First, what makes cat pee so strong-smelling?
Cat pee isn’t so very different from other animal pee. But younger cats have very efficient kidneys, which absorb water very well to keep them hydrated. And they generally don’t drink much water. As a result, your kitty’s pee is very concentrated. And when it begins to break down, bacteria create a strong ammonia smell. And worse, cat pee isn’t noticeable until it’s a problem. You’ll notice that older cats have even stronger smelling pee, as their geriatric kidneys don’t work as well as they used to.
Let’s get fresh.
But keeping your home smelling sweet and not “catty” isn’t that hard, and is absolutely worth it. Take these steps, and when guests come over, they’ll be surprised (and delighted) that you have a cat or two.
- Choose the right litter for your cat(s): Got one cat? Got more than one? Is your cat a kitten or a wise elder? From singletons to multiple and older cats, there’s a Fresh Step® litter that’s right for your cat. Find your cat’s litter here.
- Clean litter regularly: Scoop out solids once a day, and clean the rest of the litter according to the instructions on the package. Treat kitty to a nice new litterbox once a year, since plastic will eventually absorb odors and be stinky.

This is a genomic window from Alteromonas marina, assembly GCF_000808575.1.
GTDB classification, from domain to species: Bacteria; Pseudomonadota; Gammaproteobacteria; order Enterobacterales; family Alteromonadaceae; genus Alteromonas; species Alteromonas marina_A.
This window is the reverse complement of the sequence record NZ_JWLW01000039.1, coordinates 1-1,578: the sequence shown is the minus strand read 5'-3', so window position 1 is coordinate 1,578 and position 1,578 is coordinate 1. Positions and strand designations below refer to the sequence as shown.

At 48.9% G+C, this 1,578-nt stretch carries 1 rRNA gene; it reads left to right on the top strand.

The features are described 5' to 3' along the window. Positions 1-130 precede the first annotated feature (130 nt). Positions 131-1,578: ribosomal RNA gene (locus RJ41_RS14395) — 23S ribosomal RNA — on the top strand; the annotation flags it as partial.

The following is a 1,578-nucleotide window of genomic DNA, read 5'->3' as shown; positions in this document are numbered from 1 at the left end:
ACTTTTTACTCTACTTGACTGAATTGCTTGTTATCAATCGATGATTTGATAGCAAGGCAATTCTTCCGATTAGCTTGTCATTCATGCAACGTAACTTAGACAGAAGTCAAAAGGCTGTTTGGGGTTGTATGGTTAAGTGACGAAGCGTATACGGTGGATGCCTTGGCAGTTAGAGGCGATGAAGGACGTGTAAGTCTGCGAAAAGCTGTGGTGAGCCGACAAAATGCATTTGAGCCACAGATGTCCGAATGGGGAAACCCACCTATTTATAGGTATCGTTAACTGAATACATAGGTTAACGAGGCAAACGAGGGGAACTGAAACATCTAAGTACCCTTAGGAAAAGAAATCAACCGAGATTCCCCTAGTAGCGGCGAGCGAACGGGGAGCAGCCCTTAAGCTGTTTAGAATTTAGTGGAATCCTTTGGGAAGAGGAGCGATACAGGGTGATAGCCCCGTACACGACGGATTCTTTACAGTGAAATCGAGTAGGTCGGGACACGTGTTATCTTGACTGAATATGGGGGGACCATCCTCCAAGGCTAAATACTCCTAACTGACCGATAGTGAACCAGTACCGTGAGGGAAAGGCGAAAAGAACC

- Make sure you have enough boxes to go around: If you have multiple cats, you should have a litter box for each cat, plus one extra. So if you have two cats, get three litter boxes.
- Take care of accidents ASAP: Sometimes Kitty will go in the wrong area (say, the rug or a couch). Treat that area as soon as you can with enzyme cleaners so she won’t return after she marked her spot.
- Get Kitty fixed: Male cats have an even stronger pee scent, and often will spray to mark territory (nothing says “This is mine!” like peeing on it). Getting cats fixed, male or female, will often help avoid these problems — and a host of others, but we’ll save that for another time.